CFN Projection: Fifth Round   CFN Position Ranking: 15

24. Art Carmody, PK Louisville
A consistent producer who was great for four years, the left-footer is a money kicker who proved time and again he can come through when needed. While he's not going to nail the 53-yarder, but he'll connect on the 45-yard shot time and again.
CFN Projection: Seventh Round  CFN Position Ranking: 2

25. David Roach, FS TCU
Off the radar screen for a while, Roach showed good enough athleticism at the Combine and timed a decent 4.57 in the 40 to get back into consideration. Does he actually want to be an NFL player? There's a big question about his want-to and he didn't always play up to his measurables in college. Even so, he has good upside if someone wants to put in the time to keep on him.
CFN Projection: Sixth Round    CFN Position Ranking: 16

26. Jerome Messam, RB Graceland
A freakish back at around 6-4 and 230 pounds with 4.55 speed, the Canadian is very big, very tough, and very mature. Smarts are an issue having been declared academically ineligible at Rutgers and he never got his grades up at North Dakota State College of Science or Graceland in Iowa. He's a major project who needs a lot of work, but there just aren't many backs with his tools.
CFN Projection: Sixth Round  CFN Position Ranking: 19

27. Davone Bess, WR Hawaii
One of the stars of the Hawaii passing show, former head coach June Jones once called Bess the best receiver he ever coached. With fantastic hands and tremendous quickness, he'll fit in for anyone looking for a short to midrange possession receiver. His problem will be the measurables. He's only 5-9 and 194 pounds and was timed at a painfully slow 4.76.
CFN Projection: Sixth Round   CFN Position Ranking: 21

28. Will Robinson, OT/OG San Diego State
While he works hard and has nice quickness, he's just not that big. Pushing to hit 300 pounds, and still not making it, he's undersized for a guard, which he could be from time to time if he sticks on a team, and he's not quite talented enough to be a regular NFL tackle. He's a project who will do what's needed to try to hang around.
CFN Projection: Sixth Round   CFN Position Ranking: 20

29. Adarius Bowman, WR Oklahoma State
Extremely physical at 6-3 and 223 pounds, he should be a fantastic H-Back or a smallish second tight end. He's just too slow to be a regular wide receiver, but he's strong enough and tough enough to make the tough catches as a good third option. While he was productive over his last two years at OSU, after transferring from North Carolina, reputation-wise he's living off one monster half against Kansas in 2006.
CFN Projection: Fourth Round   CFN Position Ranking: 23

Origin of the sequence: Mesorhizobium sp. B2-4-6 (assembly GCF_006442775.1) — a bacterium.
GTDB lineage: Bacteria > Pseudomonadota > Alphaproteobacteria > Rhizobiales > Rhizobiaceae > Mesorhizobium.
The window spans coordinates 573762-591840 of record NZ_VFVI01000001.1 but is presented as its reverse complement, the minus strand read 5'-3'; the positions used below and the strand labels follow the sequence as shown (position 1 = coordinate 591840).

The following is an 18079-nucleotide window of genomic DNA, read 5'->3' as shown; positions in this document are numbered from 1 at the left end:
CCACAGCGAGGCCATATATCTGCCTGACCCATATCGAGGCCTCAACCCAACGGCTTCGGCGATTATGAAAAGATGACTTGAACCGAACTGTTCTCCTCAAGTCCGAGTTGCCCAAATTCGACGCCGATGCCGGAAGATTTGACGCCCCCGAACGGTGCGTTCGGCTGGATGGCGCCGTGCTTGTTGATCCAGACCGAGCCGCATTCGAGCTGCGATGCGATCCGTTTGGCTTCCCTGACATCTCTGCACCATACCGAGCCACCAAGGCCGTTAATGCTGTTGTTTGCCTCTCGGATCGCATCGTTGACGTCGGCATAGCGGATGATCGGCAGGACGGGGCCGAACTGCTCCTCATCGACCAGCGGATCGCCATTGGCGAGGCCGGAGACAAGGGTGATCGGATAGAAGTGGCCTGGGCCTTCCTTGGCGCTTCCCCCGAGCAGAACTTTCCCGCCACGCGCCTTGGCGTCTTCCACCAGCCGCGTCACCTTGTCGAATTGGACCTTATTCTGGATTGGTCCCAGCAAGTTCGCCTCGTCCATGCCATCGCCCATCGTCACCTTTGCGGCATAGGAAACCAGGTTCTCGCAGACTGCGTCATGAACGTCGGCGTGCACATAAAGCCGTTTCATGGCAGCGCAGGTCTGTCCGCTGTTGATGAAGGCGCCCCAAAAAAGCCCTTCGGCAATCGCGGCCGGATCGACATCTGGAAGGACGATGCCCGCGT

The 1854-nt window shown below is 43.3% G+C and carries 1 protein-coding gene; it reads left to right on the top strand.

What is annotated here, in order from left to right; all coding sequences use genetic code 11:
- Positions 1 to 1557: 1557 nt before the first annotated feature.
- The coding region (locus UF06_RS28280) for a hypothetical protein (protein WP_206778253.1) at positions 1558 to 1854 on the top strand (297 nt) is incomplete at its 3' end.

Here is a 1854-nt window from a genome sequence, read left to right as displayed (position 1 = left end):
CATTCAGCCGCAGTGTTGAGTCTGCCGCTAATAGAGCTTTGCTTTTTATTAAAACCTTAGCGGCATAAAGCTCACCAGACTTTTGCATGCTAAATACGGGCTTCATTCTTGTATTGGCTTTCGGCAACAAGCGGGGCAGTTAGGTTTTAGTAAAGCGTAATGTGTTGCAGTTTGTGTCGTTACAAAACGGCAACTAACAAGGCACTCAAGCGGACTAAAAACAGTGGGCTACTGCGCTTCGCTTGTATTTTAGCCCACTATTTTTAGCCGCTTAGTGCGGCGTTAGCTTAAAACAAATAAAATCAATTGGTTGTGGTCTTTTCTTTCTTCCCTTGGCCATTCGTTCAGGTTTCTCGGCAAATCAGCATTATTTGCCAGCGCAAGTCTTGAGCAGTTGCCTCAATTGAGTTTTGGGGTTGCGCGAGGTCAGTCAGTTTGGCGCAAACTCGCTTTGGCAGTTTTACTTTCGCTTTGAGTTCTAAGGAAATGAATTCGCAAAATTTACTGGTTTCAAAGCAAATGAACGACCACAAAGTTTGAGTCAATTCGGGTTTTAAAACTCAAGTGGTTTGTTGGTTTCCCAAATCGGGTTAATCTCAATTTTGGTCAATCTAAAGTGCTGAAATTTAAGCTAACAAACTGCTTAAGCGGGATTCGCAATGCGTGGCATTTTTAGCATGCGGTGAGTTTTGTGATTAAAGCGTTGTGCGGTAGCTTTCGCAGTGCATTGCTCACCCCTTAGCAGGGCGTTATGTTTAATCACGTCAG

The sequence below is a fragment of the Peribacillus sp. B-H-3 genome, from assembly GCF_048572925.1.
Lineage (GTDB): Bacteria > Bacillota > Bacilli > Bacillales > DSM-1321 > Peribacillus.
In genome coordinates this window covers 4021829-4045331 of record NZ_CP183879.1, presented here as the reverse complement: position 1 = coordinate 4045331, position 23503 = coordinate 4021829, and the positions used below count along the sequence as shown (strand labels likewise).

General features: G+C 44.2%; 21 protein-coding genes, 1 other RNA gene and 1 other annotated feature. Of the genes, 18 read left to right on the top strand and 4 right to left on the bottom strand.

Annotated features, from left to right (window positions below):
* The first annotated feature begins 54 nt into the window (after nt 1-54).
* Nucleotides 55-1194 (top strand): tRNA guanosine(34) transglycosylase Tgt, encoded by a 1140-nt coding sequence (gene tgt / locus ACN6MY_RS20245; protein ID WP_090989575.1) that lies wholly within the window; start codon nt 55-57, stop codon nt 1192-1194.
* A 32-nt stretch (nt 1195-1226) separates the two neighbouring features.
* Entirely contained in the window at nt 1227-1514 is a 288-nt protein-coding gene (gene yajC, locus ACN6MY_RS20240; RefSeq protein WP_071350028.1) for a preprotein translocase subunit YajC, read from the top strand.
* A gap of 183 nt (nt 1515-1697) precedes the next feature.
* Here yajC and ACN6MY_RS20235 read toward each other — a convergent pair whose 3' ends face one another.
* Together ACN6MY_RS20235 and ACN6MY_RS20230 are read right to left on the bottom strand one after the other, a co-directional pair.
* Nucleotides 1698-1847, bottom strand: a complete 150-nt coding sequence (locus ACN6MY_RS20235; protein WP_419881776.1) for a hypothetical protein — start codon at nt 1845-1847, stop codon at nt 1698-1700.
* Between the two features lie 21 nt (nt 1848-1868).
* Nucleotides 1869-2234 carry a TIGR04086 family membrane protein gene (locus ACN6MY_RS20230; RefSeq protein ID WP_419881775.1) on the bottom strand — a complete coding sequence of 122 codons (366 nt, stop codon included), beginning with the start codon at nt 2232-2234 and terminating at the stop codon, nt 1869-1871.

30. Jabari Arthur, WR Akron
The former quarterback turned into one of the MAC's best receivers. Huge at 6-3 and 227 pounds with decent 4.6 speed, he's an intriguing prospect who could be the deep sleeper of the receiver class. While he's not a great blocker, he uses his size to outmuscle defensive backs. For some reason he's not on the radar, but he has the upside to potentially be a nice No. 3 receiver.
CFN Projection: Sixth Round to Free Agent  CFN Position Ranking: 29

31. Joey Haynos, TE Maryland
He has no speed, isn't a consistent blocker, and isn't a natural receiver, but he works his tail off and at close to 6-8 and 260 pounds he's a big, strong target who could fit in well in two tight end sets. He might not set the world on fire right away, but he should be able to carve out a long career if he can grow into a more physical blocker.
CFN Projection: Seventh Round   CFN Position Ranking: 13

32. Andrew Crummey, OG Maryland
Very strong and very good for the running game, he's a limited plowhorse who can move the pile, but won't do much to get on the outside. While he's a good-sized 6-4 and 299 pounds, he's not the blot-out-the-sun type of guard most teams might like. Considering his lack of athleticism, he has to get bigger. Even with all his limits, he'll be a tough player to cut because he can be so good in a short running game. 
CFN Projection:
Sixth Round   CFN Position Ranking: 10

33. Calvin Dawson, RB UL Monroe
Small, quick, and tremendously productive, he didn't just rock the Sun Belt, he was great against Clemson, Texas A&M, and Alabama, too. He'll be a kick returner and a special teamer at the next level, but given the right chance in the right system at the right time, he could be a spot starter who pulls off a few huge games. He's just not big enough to handle a full-time NFL workload.
CFN Projection: Sixth Round   CFN Position Ranking: 20

34. James McClinton, DT Kansas
A tremendous worker and a high-character guy who can be a team leader, McClinton is the kind of tackle you want somewhere in your mix. Unfortunately he doesn't have the talent to be more than a fringe prospect. He's very slow, not that big, and he can get shoved around a bit. That combined with an issue with seizures knocked him off some draft lists.
CFN Projection: Seventh Round

35. Franklin Dunbar, OT Middle Tennessee
Unfortunate circumstances, needing to care for his ailing mother, was the reason he came out before he was ready. Fantastic at the Sun Belt level, and great, for the most part, when he got a chance against the better ends in non-conference play, he's a football player. However, he could use a year or three in a weight-room and he needs to be much better in the running game.
CFN Projection: Sixth Round to Seventh Round   CFN Position Ranking: 24